Now, let’s assume I don’t know exactly the form of $ f_1$ and $ f_2$ . Maybe I know them for example as a series expansions around z=0 with as many orders as I want. I wanna find out how the monodromy group acts on these solutions.

One way to do this would be as explained here. The idea is to discretize the path around z=1, solve the ODE as a series expansion in all of these points, and match these approximate solutions to the ones closeby. In this way we go around z=1 approximately. I’ve tried this and, assuming I’ve done this correctly, I get a sensible result, but even with 16 points and keeping 200ish orders of the series expansion, I get an error which is roughly 1-2%.

I would like to get these numbers with a higher precision. Is there any way that I could do this, without using the explicit form of $ f_1$ and $ f_2$ ? Maybe there’s a smart way of using NDSolve?

Are there any Feats for / ways to use spears it that reflect it’s dominance over shorter melee weapons

Spear are wildly effective weapons, in small-ish Combat Groups. In particular, when used defensively, they can keep melee attackers at bay with no ability to retaliate relatively easily. You would, for example be able to hold a 5ft-wide bridge against a mass of opponents pretty easily if they weren’t willing to rush you and sacrifice themselves.

I was disappointed to find that in DnD 5e, they really aren’t very effective or interesting weapons. They don’t even have Reach.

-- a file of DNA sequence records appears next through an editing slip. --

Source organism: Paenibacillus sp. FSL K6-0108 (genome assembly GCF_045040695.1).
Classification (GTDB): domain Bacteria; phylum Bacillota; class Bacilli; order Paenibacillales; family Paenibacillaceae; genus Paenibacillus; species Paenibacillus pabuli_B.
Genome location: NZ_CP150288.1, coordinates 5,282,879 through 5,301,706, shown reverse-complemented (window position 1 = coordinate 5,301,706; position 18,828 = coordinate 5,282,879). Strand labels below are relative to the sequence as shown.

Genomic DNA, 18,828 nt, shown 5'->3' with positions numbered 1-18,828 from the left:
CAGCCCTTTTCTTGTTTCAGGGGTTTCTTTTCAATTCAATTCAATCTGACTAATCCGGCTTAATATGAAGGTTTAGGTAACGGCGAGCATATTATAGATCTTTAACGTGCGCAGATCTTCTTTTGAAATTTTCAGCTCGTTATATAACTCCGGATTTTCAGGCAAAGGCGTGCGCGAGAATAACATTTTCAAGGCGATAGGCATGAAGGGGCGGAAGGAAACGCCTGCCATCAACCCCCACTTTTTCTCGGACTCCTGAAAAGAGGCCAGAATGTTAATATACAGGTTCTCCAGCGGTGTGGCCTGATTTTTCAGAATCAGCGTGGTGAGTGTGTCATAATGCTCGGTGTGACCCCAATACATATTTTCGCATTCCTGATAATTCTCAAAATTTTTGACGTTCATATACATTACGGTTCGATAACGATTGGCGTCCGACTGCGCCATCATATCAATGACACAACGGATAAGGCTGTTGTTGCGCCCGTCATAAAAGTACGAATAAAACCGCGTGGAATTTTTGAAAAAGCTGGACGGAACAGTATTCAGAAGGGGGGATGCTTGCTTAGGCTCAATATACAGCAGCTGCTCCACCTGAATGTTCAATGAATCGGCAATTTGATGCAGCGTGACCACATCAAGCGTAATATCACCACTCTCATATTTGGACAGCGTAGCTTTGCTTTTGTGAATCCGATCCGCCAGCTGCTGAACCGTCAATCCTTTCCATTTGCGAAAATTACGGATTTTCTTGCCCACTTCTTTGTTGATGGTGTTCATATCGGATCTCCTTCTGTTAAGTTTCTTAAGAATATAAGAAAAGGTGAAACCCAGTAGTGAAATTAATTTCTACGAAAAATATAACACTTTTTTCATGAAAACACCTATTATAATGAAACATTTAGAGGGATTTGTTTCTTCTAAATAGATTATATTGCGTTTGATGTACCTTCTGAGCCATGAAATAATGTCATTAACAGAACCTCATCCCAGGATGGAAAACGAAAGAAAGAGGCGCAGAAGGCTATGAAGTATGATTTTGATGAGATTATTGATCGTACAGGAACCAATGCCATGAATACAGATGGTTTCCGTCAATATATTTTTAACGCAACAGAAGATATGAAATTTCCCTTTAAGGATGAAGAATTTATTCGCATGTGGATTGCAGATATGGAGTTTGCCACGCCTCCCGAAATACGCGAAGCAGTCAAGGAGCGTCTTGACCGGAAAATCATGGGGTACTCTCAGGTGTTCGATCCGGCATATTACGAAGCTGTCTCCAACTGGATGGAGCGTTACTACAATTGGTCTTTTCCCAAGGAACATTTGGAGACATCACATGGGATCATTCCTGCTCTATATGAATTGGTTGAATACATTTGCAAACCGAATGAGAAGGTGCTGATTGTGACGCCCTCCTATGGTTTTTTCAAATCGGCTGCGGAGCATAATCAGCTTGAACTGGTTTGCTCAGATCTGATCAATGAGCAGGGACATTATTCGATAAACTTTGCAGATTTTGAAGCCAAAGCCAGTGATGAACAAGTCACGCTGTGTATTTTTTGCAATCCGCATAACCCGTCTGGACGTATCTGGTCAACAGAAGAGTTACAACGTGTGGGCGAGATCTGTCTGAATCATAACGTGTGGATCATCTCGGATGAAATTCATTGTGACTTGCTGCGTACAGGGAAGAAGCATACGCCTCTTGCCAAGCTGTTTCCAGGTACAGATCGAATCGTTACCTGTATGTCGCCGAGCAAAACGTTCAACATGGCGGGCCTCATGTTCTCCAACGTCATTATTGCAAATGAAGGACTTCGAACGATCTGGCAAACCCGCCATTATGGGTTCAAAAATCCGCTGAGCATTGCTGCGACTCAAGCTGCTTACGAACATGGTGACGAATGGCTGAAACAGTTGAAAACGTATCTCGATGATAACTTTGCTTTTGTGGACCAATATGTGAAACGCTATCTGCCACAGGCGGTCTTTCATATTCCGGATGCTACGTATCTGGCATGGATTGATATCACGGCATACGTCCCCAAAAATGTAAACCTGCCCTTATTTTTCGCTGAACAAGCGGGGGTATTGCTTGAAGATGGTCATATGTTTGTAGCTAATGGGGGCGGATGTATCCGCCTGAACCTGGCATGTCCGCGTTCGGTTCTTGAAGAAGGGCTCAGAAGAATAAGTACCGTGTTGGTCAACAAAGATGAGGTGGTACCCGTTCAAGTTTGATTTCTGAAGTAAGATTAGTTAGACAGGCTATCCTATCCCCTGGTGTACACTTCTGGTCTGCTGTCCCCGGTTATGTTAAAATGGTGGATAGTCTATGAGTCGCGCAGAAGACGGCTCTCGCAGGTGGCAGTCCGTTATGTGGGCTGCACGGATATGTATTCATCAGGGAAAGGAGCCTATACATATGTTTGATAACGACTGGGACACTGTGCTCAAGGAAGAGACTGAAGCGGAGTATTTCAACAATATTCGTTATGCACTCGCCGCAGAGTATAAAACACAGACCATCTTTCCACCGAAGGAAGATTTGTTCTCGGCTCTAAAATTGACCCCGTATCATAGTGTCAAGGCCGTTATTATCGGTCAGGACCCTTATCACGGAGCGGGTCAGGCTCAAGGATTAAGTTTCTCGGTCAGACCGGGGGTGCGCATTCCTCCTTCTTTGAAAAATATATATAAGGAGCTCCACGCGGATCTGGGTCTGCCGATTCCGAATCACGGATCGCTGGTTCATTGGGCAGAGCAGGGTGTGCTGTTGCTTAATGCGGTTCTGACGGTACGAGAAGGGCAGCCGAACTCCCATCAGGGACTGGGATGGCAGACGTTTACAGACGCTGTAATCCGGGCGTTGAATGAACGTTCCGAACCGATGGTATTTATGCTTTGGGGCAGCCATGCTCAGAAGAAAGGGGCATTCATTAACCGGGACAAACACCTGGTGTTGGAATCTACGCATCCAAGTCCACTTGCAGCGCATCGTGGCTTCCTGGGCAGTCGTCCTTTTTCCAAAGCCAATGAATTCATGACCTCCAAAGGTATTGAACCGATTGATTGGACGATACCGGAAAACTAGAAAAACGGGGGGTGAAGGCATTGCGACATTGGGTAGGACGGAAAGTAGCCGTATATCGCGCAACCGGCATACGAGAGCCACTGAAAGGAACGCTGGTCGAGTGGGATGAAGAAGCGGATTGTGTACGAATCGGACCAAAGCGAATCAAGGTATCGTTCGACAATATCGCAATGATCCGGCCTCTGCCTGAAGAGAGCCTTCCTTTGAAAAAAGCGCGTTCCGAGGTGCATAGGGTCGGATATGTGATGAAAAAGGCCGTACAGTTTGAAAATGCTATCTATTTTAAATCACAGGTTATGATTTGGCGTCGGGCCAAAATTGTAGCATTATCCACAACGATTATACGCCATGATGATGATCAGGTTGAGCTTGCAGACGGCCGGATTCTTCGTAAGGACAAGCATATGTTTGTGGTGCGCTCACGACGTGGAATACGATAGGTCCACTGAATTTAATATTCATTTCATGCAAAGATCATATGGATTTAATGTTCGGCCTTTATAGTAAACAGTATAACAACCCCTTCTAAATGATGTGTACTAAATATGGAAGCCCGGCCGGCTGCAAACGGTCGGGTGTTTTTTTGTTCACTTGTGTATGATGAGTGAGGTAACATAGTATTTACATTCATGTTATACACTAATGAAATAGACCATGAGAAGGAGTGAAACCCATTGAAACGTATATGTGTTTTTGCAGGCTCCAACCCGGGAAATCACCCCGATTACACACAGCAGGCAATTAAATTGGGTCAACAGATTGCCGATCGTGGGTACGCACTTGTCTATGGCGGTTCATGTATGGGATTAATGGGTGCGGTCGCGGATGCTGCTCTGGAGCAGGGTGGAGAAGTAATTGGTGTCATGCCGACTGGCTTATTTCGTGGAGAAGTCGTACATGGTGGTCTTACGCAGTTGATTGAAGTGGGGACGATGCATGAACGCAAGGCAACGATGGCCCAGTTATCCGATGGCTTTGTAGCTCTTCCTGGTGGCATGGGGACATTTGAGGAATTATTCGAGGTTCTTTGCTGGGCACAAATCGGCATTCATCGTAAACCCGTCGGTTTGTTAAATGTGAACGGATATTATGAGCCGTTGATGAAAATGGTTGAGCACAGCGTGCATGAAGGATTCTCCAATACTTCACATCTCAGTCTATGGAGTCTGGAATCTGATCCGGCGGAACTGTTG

I’m planning to come up with some ideas for a homebrew additions to them, and propose them on here, but before I do, are there any existing official ways to make a spear behave like this?

What are some ways one might implement a more story-driven spell/skill acquisition?

What are some ways one might implement a more story-driven spell/skill acquisition? Hopefully in a way that isn’t a complete slog.

The idea of the players’ handbook being used as a shopping catalogue kinda ruins the immersion for me. It doesn’t make much sense that a character can go to sleep one day and then wake up the next suddenly knowing a bunch of new spells or skills if they happened to reach a new level. Especially that often those spells/skills have nothing to do with any in-game actions or backstory of the character. I’d love to see a game where the characters have to actively work towards acquiring their skills, and not just waiting till they’ve passed the next level threshold.